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What Does it Mean to Be A 21st Century Literate ?

Following the emails I got from some of you on the video I posted here the other day in an article entitled " What Teachers Need to Know about The 21st Century Literacy " I decided to write an expository kind of a post in which I shed more light on what it really means to be a 21st century literate. I hope you will bear with me and read the whole article.







Watching the video above " has triggered my intellectual curiosity and pushed me to dig deeper into what it really means to be a 21st century literate.

First off, literacy is a word whose meaning is transient. We hear and use it almost every day yet we seem to be stumped each time we are asked to define it. People differ on what literacy means to them and is very hard to find a unified definition as is evident in the video. Each of the educators interviewed provided a totally different meaning to literacy. I personally believe that to give literacy a shape and define it in such a way that it becomes intelligibly active within our linguistic repertoire entails that we situate it within a given context and for the purposes of this paper I would cover it from a historical perspective.





The notion of literacy is strictly connected and intertwined with the notion of time. The latter has even become a defining element in the explanation of the earlier. This very notion of time is clearly evident in the main question of the video, we are talking here about the 21 st century literacy and not any other literacy. To understand this literacy, however,  we need to delve deep into its history and see what meanings it used to have  and whether  these meanings are still the same or there is something new to it in the 21 st cenutry which would require us to redefine it.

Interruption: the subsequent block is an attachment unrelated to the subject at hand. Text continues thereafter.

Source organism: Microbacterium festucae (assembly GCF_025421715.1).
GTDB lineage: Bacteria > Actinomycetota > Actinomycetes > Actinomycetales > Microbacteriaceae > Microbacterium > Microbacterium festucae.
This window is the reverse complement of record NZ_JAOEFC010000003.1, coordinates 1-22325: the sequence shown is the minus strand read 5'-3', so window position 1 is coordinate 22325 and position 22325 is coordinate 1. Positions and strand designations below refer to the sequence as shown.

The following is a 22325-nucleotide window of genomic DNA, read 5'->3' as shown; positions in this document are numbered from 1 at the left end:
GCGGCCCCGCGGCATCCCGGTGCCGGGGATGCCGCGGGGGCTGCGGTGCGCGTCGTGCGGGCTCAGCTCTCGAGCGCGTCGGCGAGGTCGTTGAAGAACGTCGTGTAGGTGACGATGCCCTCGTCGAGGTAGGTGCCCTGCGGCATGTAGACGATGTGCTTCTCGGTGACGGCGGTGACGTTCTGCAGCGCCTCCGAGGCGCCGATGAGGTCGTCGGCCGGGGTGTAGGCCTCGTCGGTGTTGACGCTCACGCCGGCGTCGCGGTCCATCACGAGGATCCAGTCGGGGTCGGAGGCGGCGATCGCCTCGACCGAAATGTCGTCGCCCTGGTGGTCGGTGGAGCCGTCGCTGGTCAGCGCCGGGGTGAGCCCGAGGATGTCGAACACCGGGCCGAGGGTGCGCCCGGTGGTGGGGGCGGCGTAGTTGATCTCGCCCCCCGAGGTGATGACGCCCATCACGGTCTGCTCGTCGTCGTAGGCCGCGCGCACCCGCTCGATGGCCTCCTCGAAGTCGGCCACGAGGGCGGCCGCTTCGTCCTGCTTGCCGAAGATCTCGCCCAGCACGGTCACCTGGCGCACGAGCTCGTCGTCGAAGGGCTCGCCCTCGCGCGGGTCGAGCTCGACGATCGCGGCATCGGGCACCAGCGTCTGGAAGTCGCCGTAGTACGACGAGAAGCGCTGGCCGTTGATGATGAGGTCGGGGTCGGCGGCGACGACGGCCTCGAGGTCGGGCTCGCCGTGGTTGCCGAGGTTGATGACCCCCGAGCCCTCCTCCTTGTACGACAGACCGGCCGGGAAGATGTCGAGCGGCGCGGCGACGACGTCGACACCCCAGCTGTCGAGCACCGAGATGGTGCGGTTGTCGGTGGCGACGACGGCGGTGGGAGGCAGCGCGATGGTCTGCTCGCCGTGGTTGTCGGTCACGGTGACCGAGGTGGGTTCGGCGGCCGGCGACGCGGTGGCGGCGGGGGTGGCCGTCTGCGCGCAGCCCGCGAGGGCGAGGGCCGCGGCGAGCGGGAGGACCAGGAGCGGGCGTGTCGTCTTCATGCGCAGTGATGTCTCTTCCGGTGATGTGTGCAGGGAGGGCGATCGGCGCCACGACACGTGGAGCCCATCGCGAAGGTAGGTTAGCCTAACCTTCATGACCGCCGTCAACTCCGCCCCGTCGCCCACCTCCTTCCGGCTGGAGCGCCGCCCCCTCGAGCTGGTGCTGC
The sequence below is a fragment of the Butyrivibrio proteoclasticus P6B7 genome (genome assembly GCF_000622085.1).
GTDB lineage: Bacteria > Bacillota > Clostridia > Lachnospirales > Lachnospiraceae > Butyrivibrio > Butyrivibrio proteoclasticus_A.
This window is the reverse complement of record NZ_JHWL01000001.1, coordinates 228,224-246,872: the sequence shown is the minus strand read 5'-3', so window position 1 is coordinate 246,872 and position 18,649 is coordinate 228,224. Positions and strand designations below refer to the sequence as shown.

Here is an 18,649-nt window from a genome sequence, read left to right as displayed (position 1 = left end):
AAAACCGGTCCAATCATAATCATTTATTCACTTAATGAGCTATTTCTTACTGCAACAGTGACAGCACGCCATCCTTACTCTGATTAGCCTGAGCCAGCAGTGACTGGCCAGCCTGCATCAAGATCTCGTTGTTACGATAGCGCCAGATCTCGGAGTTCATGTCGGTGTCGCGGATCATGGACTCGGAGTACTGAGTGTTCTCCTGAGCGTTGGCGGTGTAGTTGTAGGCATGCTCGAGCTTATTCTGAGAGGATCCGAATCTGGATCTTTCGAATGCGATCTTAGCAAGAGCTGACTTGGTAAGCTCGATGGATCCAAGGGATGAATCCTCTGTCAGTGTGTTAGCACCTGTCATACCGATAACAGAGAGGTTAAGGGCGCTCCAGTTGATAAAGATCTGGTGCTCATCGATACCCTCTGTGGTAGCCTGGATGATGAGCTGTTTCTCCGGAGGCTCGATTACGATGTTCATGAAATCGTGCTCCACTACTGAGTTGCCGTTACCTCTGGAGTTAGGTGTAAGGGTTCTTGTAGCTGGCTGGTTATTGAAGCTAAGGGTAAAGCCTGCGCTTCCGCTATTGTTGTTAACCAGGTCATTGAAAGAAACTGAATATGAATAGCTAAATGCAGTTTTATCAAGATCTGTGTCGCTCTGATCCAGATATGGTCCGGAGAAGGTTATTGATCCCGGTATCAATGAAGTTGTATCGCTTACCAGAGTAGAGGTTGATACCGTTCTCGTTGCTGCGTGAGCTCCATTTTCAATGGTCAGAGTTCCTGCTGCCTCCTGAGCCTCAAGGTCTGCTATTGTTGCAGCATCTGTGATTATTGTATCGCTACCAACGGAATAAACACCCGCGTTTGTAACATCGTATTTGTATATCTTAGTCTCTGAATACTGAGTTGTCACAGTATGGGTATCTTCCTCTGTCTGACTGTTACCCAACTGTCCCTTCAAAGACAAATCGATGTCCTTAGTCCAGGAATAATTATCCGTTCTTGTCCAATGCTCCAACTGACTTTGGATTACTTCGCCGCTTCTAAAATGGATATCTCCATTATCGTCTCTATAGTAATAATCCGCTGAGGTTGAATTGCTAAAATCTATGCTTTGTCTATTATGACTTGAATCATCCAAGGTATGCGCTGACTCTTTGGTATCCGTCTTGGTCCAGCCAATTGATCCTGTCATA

Probing into the historical intricacies of literacy is analogous to embarking on a journey into the realm of knowledge.It is not a journey with no risks for lines are blurred ,notions overlap and perspectives grew increasingly in perplexity every time we get closer to the nucleus of literacy. 

Literacy accompanied Mankind during its evolutionary process. From the time of nomadic tribes , literacy was associated with the ability to utter fathomable words that can communicate a message. This communicative ability was detrimental to the lives of tribes as they depended on ' literate people' to coordinate  and organize their life.

The invention of calendars ( 10.000 years ago ) marked a remarkable breakthrough in the nomadic lifestyle of these tribes. It introduced them to a system of symbols and codes that helped them improve their ability to plant seasonal crops and eventually turned them into civilizations with sophisticated governments. For these newly civilized people, literacy meant not only being able to communicate using a spoken language but also being able to read symbols and interpret them correctly.




As Sunmerians and then the Egyptians started using glyphs to express the value of their currency around 6.000 years ago, there emerged a standard alphabet system consisted mainly of carving symbols into stone tablets. This new sophisticated system helped Egyptians take on massive engineering tasks, build new modes of transportation, and acquire vast power across an empire. With this new transformation, the meaning of literacy developed to acquire new added features. A literate now was someone who could scribe and carve symbols .